A bold new book by Chanda Prescod-Weinstein combines her love of physics with a strong analysis of the inequalities rife in science
14 April 2021
Bold Type Books
THIS isn’t just a popular science book. There is plenty of physics in it – from the big bang and relativity to particle physics, it is all there. But attention rapidly shifts to the author’s other preoccupation: social injustice, such as inequalities, prejudices and the kind of social grooming and timidity that also hinder us from calling out these vices.
The author of The Disordered Cosmos is Chanda Prescod-Weinstein, assistant professor of physics and astronomy, a core faculty member in women’s and gender studies at the University of New Hampshire – and a New Scientist columnist. This gives her an excellent position from which she can both engage in rich detail with science’s most fascinating theories and grapple with human and inhuman social failings.
She works patiently to disabuse readers of the delusion that their favourite pop-sci ideas – those lofty products of cerebral ingenuity and academic brilliance – are immune from the prejudices pervading society.
Prescod-Weinstein’s heritage is a mix of Black American, Black Caribbean, Eastern European Jewish and Jewish American histories. She identifies as agender, and has a history of debilitating health conditions. The inequalities she covers in her book are issues she has dealt with at first hand.
Some readers may question whether, say, a black person wouldn’t have chosen the term “dark matter”, or the colour analogies used in quantum chromodynamics, a theory sometimes referred to in textbooks as “colored physics”. But it is hard to dismiss the broader issues Prescod-Weinstein argues: inequalities around race, gender, class, nationality and disability.
Diversity and inclusivity are today’s buzzwords, but she quotes Jin Haritaworn and C. Riley Snorton in their appraisal of trans politics theory, and questions whether it is enough for the scientific establishment to aim to be inclusive if what people are included in retains what she calls “a strong relationship with totalitarian, racialized structures”.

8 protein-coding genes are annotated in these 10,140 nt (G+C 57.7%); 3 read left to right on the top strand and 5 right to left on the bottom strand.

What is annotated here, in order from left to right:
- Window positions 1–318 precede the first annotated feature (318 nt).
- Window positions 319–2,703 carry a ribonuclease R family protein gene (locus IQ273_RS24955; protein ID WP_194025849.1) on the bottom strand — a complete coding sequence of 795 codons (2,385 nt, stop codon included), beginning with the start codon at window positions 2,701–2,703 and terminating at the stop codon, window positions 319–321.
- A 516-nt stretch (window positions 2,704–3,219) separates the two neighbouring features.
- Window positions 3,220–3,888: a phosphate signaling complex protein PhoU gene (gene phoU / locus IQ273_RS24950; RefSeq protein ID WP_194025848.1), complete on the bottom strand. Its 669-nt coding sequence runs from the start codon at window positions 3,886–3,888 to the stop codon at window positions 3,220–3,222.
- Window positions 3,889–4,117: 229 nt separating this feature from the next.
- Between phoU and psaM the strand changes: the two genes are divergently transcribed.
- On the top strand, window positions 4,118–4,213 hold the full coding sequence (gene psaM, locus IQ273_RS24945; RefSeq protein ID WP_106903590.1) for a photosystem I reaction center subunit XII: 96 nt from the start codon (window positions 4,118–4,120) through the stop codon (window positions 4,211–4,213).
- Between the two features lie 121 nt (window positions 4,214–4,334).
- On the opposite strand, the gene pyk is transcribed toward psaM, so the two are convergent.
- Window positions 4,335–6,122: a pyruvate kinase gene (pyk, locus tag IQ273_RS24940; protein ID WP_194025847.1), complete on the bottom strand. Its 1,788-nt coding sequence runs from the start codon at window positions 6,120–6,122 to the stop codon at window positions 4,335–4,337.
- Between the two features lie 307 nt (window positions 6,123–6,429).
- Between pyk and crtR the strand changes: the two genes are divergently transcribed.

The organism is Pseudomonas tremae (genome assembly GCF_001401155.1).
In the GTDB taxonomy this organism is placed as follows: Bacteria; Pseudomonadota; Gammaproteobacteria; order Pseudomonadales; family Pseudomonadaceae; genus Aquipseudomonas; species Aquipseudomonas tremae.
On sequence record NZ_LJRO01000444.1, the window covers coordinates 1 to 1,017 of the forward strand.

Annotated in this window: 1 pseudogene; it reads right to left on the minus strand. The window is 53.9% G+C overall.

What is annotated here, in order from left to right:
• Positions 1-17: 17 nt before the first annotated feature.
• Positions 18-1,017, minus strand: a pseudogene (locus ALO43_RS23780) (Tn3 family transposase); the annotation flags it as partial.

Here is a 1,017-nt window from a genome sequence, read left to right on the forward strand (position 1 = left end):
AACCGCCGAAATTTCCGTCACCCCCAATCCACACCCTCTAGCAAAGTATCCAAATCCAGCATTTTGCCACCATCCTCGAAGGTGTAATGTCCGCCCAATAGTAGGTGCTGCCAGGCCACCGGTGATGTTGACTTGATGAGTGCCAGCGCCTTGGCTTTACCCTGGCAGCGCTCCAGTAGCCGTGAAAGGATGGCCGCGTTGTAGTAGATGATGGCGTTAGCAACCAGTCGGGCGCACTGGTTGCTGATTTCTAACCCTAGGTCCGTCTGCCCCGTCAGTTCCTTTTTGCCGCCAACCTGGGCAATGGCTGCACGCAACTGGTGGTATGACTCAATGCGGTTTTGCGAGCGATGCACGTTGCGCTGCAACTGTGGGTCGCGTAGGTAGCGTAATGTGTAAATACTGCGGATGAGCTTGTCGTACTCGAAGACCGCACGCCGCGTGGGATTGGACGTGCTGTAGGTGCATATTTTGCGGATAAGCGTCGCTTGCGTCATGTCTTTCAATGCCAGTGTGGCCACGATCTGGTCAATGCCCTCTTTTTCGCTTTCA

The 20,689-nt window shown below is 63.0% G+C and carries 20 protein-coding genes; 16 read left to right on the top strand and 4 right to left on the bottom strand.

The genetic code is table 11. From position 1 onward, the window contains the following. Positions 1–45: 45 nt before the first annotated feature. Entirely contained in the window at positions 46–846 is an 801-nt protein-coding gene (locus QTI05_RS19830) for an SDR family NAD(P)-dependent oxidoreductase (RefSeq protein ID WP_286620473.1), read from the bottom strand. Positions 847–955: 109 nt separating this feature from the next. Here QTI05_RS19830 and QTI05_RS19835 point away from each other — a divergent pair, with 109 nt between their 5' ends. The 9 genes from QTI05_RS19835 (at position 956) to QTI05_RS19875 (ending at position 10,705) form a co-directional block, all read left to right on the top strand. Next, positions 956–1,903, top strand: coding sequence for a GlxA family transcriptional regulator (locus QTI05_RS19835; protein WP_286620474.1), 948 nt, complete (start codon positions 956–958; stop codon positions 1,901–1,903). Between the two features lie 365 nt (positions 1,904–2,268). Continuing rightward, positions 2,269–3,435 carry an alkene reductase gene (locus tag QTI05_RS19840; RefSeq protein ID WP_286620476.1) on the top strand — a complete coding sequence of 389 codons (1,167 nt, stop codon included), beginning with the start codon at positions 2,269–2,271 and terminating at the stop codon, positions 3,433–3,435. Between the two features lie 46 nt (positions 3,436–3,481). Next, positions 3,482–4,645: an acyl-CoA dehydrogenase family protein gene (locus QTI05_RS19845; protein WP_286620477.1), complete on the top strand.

“The author disabuses readers that favourite popsci ideas are immune from everyday prejudices”
Despite the obvious conflict between her love of physics and her outrage at some of the social and personal injustices she sees in institutions propagating physics, the different focuses of the book aren’t necessarily competing for airtime. And Prescod-Weinstein often uses physics explanations as a springboard or analogy for the social issues she wants to discuss.
Take the description of “non-binary” wave-particle duality in the double-slit experiment, which precedes her dissection of attitudes to people identifying as non-binary or otherwise. “It should be obvious that when you refuse to respect someone’s pronouns you are making a statement about what’s important and what is not,” she writes. “To tell students that it is too difficult is an egregious, brazen lie.”
Although there are times when discussions of minority politics get quite dense, perhaps more so than the physics, on the whole, the book feels very intimate – I sometimes felt like I was reading her diary. This can be a treat, such as when she is musing over some charming quirk of particle physics: “I tend to think of bosons as pep squad particles: they are happy to share the same quantum energy state… Fermions? Not so much.”
At other times, it gets more uncomfortable, as when she lays bare episodes of anguished introspection, self-doubt and emotional fatigue caused by traumatising experiences. It is all recounted to serve a point, but is incredibly personal and confiding.
So no, her book isn’t a typical popular science read and she makes some comments that may prove unpopular. Beyond the already ardently persuaded, it will be interesting to see how much a broader readership may be convinced by the arguments she presents.
Article amended on
19 April 2021
We have corrected our description of questions the book raises about some terms used in physics.
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